Tuesday, August 15, 2017

Small Town, Big People: State-of-the-art technology tested on aircraft at Tehachapi Municipal Airport (KTSP)

Andrew Skow is seen here (white shirt, center) with customers who recently bought the water tunnel at the Tehachapi Municipal Airport.



Ever wonder how new aircraft designs are tested to see how they can be improved and where the most friction is found?

A team of aerodynamicists, engineers, mechanics and other highly-skilled technicians have helped build a more than half a million dollar piece of equipment called a water tunnel at the Tehachapi Municipal Airport.

It has been built to test aircraft models, with a main emphasis on fighter jets. The technology is used all through the development and design phases. 

With the help of a team at TMA, Andrew Skow, owner of Tiger Century Aircraft, has spent more than three months building and constructing a water tunnel. The structure weighs 35,000 pounds and has more than 5,000 gallons of water circulating to make the flow of water perfect.




Models of aircraft, consisting of mostly fighter jet samples, are each tested and observed in a glass tank. Once the flow of water is at a certain speed, by a computer controlled Servo-Controlled three-axis model support system, food coloring is released around the model.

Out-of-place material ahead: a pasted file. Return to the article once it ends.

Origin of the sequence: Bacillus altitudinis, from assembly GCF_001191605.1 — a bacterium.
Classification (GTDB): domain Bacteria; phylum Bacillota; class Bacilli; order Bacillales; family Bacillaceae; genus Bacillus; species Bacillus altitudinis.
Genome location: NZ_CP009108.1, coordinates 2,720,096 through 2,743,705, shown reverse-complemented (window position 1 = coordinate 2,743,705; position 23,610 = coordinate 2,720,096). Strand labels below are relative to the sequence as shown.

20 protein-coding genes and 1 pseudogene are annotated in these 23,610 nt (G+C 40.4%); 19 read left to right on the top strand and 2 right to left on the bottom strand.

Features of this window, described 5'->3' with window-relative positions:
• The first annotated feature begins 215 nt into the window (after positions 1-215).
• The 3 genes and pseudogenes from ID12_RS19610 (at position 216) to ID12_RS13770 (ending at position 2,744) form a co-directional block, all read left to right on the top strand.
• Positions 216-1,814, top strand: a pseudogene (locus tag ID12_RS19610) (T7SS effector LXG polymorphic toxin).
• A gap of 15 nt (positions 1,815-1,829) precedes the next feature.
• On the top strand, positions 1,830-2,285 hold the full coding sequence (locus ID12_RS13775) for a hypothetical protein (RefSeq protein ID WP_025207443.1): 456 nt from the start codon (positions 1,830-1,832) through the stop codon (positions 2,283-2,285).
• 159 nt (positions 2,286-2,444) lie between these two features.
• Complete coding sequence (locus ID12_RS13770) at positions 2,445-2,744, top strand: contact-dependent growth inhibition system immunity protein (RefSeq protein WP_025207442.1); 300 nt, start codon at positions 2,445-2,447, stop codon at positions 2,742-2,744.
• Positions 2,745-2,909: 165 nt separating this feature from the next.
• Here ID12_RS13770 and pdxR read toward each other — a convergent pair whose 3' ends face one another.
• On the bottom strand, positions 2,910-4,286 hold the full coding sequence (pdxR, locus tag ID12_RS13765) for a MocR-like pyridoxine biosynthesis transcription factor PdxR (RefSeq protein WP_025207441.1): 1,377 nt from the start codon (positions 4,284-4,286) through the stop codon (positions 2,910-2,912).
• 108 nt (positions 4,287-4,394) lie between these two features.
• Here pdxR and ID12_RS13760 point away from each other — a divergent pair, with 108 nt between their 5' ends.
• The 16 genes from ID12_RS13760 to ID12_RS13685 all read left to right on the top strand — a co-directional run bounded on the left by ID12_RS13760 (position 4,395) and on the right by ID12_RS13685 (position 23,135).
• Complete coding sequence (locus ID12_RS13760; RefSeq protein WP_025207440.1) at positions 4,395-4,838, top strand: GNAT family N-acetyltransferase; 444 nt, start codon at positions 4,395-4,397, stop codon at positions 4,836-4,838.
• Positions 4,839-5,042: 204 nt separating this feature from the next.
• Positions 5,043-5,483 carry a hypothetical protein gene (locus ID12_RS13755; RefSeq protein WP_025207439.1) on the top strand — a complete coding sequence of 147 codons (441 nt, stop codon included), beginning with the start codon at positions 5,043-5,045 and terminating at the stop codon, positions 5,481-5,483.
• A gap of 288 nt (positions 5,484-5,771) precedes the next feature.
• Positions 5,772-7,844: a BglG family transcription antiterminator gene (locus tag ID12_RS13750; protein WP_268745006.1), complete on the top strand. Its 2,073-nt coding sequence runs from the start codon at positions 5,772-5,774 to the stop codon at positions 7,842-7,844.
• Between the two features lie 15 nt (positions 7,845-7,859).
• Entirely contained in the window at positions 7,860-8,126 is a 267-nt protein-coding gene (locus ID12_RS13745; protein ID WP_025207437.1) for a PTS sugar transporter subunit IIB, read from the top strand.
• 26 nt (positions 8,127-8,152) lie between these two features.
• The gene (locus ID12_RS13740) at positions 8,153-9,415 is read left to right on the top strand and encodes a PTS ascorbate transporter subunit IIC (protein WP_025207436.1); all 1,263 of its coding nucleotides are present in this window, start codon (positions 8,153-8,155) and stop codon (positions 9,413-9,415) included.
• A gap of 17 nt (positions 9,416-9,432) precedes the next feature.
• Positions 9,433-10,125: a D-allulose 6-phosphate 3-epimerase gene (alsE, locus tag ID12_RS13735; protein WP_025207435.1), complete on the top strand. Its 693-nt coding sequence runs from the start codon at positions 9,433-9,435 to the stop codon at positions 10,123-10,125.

The water flow is so precisely controlled that a solid smooth surface of water is observable. The 3 percent scale aircraft model can be adjusted to turn at various angles to see the full results of the test. The whole structure is also supported by steel framework.

“Engineers need to know what the flow is doing off the surface away from the body,” Skow said.

Skow, an aerodynamicist, has been designing water tunnels for more than 30 years and decided to start his own company in Tehachapi.

This is the first water tunnel built by Skow's company, even though he has designed for private companies. He has designed more than 70 water tunnels.




The water tunnels have helped increase the technology and design of the jet. Observers are able to see where the most turbulence and flow of energy is found. It will also show if the aircraft needs any changes to the design to increase speed.

“One of the advantages of the water tunnel is that you can try so many things," Skow added. “Every time you fail, you learn because in innovation there is trial and error."

Even though a recent model is sold, Skow hopes to build a sample model as a showcase and perform future tests on different aircraft. Skilled technicians involved in building aircraft at Tehachapi Municipal Airport made it possible to build the water tunnel in Tehachapi, and not out of state.

“It’s so unique and this prototype is very enjoyable,” mechanic Dean Sellars said.

Water tunnels designed by Skow have been sold around the world and purchased by aerospace companies, governmental agencies and universities including Singapore Technologies Aerospace, Rockwell International, the U.S. Air Force Academy, and others.

Story and photo gallery ➤ http://www.tehachapinews.com

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